More than four-fifths (81%) of employers provide sick pay above the statutory entitlement, according to research published by Unum and Personnel Today.
Further, two-thirds of organisations said that they continue to pay their employees for up to one year, even when statutory requirements have ended. Just 12% support their staff for longer than that.
The research, conducted among HR professionals across UK businesses, also found that almost nine employees in 10 (88%) rate providing sick pay above statutory entitlement as fairly or very important.
If an employee is unable to work due to illness or injury, their employer is currently required to pay statutory sick pay of £81.60 per week for the first six months. If an employee is still unable to work after six months, they move onto employment and support allowance of at least £4,901 per year, unless they work for the 40% of companies that were found to supplement this.
The research also revealed that despite the recession, employers are continuing to provide the following benefits:
- 79% offer a death-in-service benefit or life insurance;
- 61% provide private medical insurance;
- 55% operate bonus schemes;
- 34% offer a car allowance; and
- 70% provide childcare vouchers.
More than one-third (36%) say that they offer as many employee benefits as they can, with half (49%) reviewing employee benefits packages annually and a further 20% reviewing packages more frequently.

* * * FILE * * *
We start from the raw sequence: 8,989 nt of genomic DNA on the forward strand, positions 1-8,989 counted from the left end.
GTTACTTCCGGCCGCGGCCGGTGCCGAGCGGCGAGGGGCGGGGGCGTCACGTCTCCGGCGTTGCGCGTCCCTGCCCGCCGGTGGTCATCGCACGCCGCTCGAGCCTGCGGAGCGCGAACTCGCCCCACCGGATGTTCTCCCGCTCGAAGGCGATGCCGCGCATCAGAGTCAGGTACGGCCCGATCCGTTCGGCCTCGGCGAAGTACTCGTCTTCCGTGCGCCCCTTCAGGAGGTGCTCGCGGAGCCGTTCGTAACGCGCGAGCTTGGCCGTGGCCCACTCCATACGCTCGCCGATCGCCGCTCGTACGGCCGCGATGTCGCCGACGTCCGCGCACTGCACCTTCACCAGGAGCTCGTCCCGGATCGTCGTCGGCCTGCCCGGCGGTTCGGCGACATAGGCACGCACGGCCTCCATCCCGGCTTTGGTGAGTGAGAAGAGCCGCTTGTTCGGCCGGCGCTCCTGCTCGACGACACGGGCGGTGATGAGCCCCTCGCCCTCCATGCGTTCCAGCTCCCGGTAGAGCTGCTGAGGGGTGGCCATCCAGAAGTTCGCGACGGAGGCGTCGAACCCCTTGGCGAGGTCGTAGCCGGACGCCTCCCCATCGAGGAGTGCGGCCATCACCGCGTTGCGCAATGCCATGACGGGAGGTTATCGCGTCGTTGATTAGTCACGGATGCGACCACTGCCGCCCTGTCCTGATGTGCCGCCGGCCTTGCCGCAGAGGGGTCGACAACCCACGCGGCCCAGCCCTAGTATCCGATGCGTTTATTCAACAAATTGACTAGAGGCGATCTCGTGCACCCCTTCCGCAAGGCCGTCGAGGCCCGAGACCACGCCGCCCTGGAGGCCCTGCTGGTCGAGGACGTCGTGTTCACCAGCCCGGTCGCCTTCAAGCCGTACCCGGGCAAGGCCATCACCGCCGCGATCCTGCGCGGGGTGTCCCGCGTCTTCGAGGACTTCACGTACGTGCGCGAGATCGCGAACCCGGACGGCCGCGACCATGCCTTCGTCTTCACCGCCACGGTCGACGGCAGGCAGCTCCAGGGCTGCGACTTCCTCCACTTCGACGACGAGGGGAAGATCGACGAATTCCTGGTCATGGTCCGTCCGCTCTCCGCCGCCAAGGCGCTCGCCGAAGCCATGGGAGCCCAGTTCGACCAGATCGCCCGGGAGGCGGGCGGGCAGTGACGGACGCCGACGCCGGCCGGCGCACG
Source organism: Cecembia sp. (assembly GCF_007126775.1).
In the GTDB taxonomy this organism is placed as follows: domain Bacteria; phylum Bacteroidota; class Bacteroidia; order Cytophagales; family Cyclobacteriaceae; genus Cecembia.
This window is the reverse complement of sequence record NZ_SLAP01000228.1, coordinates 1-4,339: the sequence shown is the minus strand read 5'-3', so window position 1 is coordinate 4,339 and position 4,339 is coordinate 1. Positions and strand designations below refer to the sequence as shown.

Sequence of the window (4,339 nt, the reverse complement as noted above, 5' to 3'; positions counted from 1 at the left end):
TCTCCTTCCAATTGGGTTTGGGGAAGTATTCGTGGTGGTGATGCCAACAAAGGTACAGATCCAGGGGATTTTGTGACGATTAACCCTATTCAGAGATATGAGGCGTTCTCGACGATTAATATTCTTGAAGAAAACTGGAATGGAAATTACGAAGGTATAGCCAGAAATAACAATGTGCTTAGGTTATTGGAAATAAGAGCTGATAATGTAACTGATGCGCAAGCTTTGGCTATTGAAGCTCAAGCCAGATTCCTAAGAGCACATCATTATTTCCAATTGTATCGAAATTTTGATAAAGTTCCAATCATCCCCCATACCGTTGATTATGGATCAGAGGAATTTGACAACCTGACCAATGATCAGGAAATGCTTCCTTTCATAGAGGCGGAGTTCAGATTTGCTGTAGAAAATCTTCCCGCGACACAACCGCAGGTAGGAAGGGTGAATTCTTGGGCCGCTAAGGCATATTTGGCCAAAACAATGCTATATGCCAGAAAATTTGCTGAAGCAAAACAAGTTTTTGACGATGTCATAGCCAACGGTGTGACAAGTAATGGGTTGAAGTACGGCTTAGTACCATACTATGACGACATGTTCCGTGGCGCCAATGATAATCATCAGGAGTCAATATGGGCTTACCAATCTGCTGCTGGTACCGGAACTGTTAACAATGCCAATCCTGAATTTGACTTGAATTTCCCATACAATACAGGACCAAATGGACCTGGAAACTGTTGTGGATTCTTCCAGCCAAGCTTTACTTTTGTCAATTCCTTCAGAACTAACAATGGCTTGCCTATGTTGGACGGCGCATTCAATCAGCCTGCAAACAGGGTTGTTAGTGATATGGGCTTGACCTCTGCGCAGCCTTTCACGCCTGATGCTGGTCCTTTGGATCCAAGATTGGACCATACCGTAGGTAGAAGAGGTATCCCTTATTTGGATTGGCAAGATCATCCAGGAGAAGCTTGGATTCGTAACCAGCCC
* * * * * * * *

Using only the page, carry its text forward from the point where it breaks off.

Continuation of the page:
Jack McGarry, chief executive of financial protection insurer Unum UK, said: “As a responsible employer, you want to ensure you’re protecting your staff – and the research shows that the majority of employers take their duty of care seriously.”
Three-quarters of employers provide a death-in-service benefit or life assurance to their employees, but McGarry added that employees are three times more likely to be unable to work due to illness or injury than to die during their working lives. Despite this, only 10% of employees are covered by income protection, which pays up to 80% of a sick employee’s salary until they return to work or retire.
“Rebalancing your benefits to include a basic policy, such as a foundation level of income protection cover, could mean a higher number of staff are covered at no additional cost to you,” said McGarry.
The research was conducted in November 2011 among more than 220 HR professionals by Reed Business Insight.